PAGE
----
6. Offer financial incentives
Consider a cash incentive for hitting targets or achieving particular goals in January.
Christmas is expensive, and many employees will be feeling the pinch in the new year. If an individual knows that they have a personal target that offers a related cash bonus, they’ll probably be more motivated to hit it.
7. Offer flexible hours
Consider relaxing your hours in January, as long as workers make up their time during the week.
Think about allowing people to come in later on a Monday morning or leave a bit earlier on a Friday. Or maybe allow them to work from home one day a week. Show them that you understand that January can be tough, and you will help them through it.
8. Provide new training programs
Consider launching new training programs in the new year, and make them accessible to everyone or provide budget for teams to have bespoke training.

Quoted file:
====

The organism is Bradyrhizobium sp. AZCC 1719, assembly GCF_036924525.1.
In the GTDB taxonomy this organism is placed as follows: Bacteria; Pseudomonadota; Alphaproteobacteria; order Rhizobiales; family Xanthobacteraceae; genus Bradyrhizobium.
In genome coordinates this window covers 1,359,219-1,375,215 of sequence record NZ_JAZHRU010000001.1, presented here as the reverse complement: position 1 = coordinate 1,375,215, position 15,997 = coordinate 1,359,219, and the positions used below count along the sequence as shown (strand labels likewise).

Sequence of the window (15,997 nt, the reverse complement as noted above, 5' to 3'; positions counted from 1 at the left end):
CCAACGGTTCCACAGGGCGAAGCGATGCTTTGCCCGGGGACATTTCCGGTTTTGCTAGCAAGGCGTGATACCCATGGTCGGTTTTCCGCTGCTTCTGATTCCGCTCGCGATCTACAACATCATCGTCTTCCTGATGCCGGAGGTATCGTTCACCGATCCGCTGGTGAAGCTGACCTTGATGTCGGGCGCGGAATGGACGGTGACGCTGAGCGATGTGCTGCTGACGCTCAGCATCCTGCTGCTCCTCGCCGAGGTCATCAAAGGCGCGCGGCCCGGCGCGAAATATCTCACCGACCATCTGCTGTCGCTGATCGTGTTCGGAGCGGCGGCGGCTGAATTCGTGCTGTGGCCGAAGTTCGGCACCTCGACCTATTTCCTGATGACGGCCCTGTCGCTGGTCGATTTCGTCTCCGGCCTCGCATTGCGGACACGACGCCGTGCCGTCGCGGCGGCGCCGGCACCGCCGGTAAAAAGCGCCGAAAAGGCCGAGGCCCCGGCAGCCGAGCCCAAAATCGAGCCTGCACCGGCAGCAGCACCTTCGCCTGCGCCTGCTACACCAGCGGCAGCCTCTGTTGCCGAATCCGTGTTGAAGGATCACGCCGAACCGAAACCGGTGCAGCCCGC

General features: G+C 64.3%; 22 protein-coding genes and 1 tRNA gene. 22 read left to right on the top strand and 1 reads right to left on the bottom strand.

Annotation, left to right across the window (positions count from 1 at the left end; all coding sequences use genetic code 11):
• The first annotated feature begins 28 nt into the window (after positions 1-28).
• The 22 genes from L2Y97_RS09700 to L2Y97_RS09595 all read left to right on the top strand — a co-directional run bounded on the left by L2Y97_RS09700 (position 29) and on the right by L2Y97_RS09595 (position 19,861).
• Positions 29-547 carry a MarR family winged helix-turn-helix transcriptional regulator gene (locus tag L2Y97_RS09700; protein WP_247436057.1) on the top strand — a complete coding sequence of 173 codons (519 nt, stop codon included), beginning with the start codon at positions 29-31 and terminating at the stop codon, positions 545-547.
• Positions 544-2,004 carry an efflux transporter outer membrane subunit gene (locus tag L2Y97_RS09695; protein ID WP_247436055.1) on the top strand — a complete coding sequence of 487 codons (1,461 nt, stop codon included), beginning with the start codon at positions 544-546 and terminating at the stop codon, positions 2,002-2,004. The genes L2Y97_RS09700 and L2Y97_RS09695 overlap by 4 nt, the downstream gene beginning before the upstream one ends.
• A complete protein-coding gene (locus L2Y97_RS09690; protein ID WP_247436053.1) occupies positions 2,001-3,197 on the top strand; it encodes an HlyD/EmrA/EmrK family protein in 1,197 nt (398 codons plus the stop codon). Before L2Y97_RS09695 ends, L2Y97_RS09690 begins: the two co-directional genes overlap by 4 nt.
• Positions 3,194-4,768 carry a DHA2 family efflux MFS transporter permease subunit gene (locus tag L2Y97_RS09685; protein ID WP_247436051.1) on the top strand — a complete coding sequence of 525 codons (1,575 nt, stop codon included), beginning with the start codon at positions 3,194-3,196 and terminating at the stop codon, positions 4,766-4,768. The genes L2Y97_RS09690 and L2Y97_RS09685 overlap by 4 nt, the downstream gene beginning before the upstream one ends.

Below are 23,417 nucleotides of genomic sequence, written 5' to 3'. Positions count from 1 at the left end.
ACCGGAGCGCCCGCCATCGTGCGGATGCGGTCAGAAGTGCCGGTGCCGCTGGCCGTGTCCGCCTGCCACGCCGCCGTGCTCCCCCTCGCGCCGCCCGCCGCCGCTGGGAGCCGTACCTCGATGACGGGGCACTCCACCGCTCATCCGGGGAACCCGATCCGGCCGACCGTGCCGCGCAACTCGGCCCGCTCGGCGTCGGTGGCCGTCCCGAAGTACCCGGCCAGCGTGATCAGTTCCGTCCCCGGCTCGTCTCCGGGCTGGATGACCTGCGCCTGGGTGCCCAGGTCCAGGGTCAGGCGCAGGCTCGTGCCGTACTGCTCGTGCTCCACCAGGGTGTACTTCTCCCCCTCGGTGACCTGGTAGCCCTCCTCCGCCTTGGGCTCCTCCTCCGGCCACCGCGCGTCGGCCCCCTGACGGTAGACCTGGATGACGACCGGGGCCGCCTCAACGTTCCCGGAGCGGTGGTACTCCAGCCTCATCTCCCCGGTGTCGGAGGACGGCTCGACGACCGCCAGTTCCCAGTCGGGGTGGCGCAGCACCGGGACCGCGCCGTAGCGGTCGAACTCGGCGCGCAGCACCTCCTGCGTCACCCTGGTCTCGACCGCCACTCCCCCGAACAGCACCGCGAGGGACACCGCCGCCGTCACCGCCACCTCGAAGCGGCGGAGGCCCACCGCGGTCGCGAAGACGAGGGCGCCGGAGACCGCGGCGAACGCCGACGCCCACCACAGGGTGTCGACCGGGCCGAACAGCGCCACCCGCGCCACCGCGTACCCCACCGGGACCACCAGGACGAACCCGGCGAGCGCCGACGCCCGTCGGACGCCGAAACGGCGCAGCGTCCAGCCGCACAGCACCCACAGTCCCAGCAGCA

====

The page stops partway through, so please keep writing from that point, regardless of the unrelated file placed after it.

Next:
Letting employees know that you have their best interests at heart and are dedicated to their personal development will be a motivator in itself.
Don’t offer off the shelf training, though. Really think about your employees’ needs and desires coupled with the needs of the business to make sure the training’s mutually beneficial.
9. Acknowledge and reward performance
Create awards in January to the best teams or individuals. You can create several categories and arrange a ceremony in-house or externally depending on your budget.
This is a time to say thank you to everyone and acknowledge individuals publicly in front of their colleagues and bosses.